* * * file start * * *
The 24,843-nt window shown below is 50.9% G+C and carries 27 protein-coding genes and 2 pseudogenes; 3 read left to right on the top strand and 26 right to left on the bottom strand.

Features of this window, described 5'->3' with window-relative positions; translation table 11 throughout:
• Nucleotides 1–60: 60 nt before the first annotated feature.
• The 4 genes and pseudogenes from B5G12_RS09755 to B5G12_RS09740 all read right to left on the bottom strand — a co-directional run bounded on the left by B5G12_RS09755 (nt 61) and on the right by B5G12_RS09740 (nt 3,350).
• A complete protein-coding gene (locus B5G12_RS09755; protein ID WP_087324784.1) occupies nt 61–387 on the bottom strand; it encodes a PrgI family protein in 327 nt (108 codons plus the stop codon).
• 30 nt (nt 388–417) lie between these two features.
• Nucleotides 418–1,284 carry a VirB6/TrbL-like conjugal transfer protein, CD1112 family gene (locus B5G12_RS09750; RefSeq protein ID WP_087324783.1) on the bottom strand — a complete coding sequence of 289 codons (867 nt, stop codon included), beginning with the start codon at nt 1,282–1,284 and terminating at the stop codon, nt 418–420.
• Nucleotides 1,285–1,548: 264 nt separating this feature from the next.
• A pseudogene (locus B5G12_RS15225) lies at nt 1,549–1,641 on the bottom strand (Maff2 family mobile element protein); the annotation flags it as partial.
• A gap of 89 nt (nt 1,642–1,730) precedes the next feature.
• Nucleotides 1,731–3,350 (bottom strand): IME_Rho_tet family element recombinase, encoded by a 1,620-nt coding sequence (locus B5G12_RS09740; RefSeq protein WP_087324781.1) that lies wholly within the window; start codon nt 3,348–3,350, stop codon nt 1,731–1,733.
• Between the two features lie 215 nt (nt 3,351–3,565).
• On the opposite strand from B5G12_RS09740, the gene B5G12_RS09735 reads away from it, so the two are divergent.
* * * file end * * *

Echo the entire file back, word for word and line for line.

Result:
The 24,843-nt window shown below is 50.9% G+C and carries 27 protein-coding genes and 2 pseudogenes; 3 read left to right on the top strand and 26 right to left on the bottom strand.

Features of this window, described 5'->3' with window-relative positions; translation table 11 throughout:
• Nucleotides 1–60: 60 nt before the first annotated feature.
• The 4 genes and pseudogenes from B5G12_RS09755 to B5G12_RS09740 all read right to left on the bottom strand — a co-directional run bounded on the left by B5G12_RS09755 (nt 61) and on the right by B5G12_RS09740 (nt 3,350).
• A complete protein-coding gene (locus B5G12_RS09755; protein ID WP_087324784.1) occupies nt 61–387 on the bottom strand; it encodes a PrgI family protein in 327 nt (108 codons plus the stop codon).
• 30 nt (nt 388–417) lie between these two features.
• Nucleotides 418–1,284 carry a VirB6/TrbL-like conjugal transfer protein, CD1112 family gene (locus B5G12_RS09750; RefSeq protein ID WP_087324783.1) on the bottom strand — a complete coding sequence of 289 codons (867 nt, stop codon included), beginning with the start codon at nt 1,282–1,284 and terminating at the stop codon, nt 418–420.
• Nucleotides 1,285–1,548: 264 nt separating this feature from the next.
• A pseudogene (locus B5G12_RS15225) lies at nt 1,549–1,641 on the bottom strand (Maff2 family mobile element protein); the annotation flags it as partial.
• A gap of 89 nt (nt 1,642–1,730) precedes the next feature.
• Nucleotides 1,731–3,350 (bottom strand): IME_Rho_tet family element recombinase, encoded by a 1,620-nt coding sequence (locus B5G12_RS09740; RefSeq protein WP_087324781.1) that lies wholly within the window; start codon nt 3,348–3,350, stop codon nt 1,731–1,733.
• Between the two features lie 215 nt (nt 3,351–3,565).
• On the opposite strand from B5G12_RS09740, the gene B5G12_RS09735 reads away from it, so the two are divergent.